What are the penalties for obstructing patients’ access to their health information? The OCR has initiated HIPAA enforcement actions in at least 41 cases that have resulted in monetary penalties and/or corrective action plans primarily involving medical and dental practices.1 The ONC receives and processes complaints about possible blocking of information from the public. As of September 30, 2022, the ONC has received 511 such complaints, including 391 involving vendors, 73 involving health information technology (HIT) developers; most were from The ONC triages and escalates complaints it deems to be a possible blocking of information to the HHS Office of Inspector General (OIG), which is responsible for formally investigating and, in the case of HIT developers or exchanges of health information, to assess any sanctions. (ONC has dual powers to investigate complaints against HIT developers.)

In a proposed rule dated April 2020, the OIG noted that its authority over civil monetary policy “does not extend to healthcare providers. If the OIG determines that a healthcare provider health has committed information blocking, they should refer that health care provider to the appropriate agency for appropriate deterrents.The appropriate agency and appropriate deterrents will be determined by the Secretary at the next development of notice and comment rules.8 This rule has not been finalized as of October 2022. So at this time it is unclear who will enforce vendor blocking of information and what the “deterrents” look like.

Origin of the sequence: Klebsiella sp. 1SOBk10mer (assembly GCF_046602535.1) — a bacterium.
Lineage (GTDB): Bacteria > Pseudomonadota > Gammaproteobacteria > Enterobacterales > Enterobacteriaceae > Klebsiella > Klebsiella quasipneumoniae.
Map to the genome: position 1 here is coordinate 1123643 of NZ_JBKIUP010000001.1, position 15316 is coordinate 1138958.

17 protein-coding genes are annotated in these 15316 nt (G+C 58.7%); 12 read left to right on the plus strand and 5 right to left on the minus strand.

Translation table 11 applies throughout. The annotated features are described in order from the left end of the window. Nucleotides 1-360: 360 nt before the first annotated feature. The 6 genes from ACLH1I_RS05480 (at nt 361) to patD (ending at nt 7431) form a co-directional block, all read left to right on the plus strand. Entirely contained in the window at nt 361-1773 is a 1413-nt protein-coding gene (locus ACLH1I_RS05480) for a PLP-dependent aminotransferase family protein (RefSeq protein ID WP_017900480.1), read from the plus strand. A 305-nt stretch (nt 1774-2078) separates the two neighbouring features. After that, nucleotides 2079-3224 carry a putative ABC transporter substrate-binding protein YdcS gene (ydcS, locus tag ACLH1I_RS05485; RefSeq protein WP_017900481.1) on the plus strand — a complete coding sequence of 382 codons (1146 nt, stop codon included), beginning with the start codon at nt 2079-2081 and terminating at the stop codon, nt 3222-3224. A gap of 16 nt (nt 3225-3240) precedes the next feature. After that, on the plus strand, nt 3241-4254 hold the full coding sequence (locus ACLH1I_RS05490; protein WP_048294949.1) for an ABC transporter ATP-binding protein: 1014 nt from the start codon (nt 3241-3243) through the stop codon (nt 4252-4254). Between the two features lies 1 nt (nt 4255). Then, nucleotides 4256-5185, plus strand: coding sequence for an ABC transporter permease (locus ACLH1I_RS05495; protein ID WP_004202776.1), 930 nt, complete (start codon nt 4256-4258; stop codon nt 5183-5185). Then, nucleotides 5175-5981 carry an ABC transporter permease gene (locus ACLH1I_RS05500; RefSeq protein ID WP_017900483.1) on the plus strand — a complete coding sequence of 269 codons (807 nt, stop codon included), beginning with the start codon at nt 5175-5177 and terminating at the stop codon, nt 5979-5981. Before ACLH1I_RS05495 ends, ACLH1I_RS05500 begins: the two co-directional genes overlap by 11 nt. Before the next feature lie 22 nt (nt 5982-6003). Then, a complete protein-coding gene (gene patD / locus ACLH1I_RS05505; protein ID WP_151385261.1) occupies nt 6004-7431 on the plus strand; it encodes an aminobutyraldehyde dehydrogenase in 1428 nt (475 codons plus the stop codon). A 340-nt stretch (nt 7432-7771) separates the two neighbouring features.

What matters and why it matters

The traditional information asymmetry in medicine is changing. Federal laws and regulations allow patients quick and unrestricted access to their health information, including, but not limited to, almost everything in the electronic health record. Physicians may worry about the unintended consequences of this access and transparency, but they can be mitigated by a new paradigm: the shared record. Take a moment to imagine how this can help you and your patients. Encouraging patients to review your/their notes may reinforce brief discussions you had in the exam room or uncover important omissions in the history. Reminding patients to review their test results can create shared responsibility and be a risk management strategy. Setting advanced expectations for patient access to pathology reports, as well as the usual time and place to review them, can avoid misunderstandings and improve communications. Portal access can eliminate time-consuming phone calls and letters to patients. These are just a few examples of how the new information paradigm rooted in patient access to their information can be leveraged to improve, not complicate, the doctor-patient relationship.


1. HIPAA Compliance and Enforcement Measures: Resolution Agreements. US Department of Health and Human Services. Updated September 20, 2022. Accessed November 8, 2022.

2. Code of Federal Regulations Title 45, §160.103. National Administration of Archives and Documents. Updated October 25, 2022. Accessed November 8, 2022.

3. Code of Federal Regulations Title 45, §164.501. National Archives and Records Administration. Updated October 25, 2022. Accessed November 8, 2022.

4. Code of Federal Regulations Title 45, §171.102. National Archives and Records Administration. Updated October 25, 2022. Accessed November 8, 2022.

5. Blocking of information. Updated October 31, 2022. Accessed November 8, 2022.

6. Gabrielson AT, Choi U, Fletcher SA, Pavlovich CP. Lost in Transparency: The 21st Century Cures Act (“Open Notes”) and Prostate Cancer Care. J Urol. 2022;208(5):948-951. doi:10.1097/JU.0000000000002924

7. Information blocking claims: in numbers. Accessed November 8, 2022.

8. Grants, Contracts and Other Agreements: Fraud and Abuse; blocking of information; Office of Inspector General Civil Monetary Penalty Rules. Federal Register. April 24, 2020. Accessed November 8, 2022.

#access #records #good #patients #good